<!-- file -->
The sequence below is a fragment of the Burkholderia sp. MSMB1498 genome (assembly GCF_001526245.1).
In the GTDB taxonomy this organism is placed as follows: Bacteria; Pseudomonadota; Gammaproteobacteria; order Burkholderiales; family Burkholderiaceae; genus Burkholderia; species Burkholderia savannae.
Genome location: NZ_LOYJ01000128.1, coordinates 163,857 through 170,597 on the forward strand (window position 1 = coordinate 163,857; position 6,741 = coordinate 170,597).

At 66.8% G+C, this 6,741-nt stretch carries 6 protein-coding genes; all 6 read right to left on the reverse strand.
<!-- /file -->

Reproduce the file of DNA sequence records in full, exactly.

The sequence below is a fragment of the Burkholderia sp. MSMB1498 genome (assembly GCF_001526245.1).
In the GTDB taxonomy this organism is placed as follows: Bacteria; Pseudomonadota; Gammaproteobacteria; order Burkholderiales; family Burkholderiaceae; genus Burkholderia; species Burkholderia savannae.
Genome location: NZ_LOYJ01000128.1, coordinates 163,857 through 170,597 on the forward strand (window position 1 = coordinate 163,857; position 6,741 = coordinate 170,597).

At 66.8% G+C, this 6,741-nt stretch carries 6 protein-coding genes; all 6 read right to left on the reverse strand.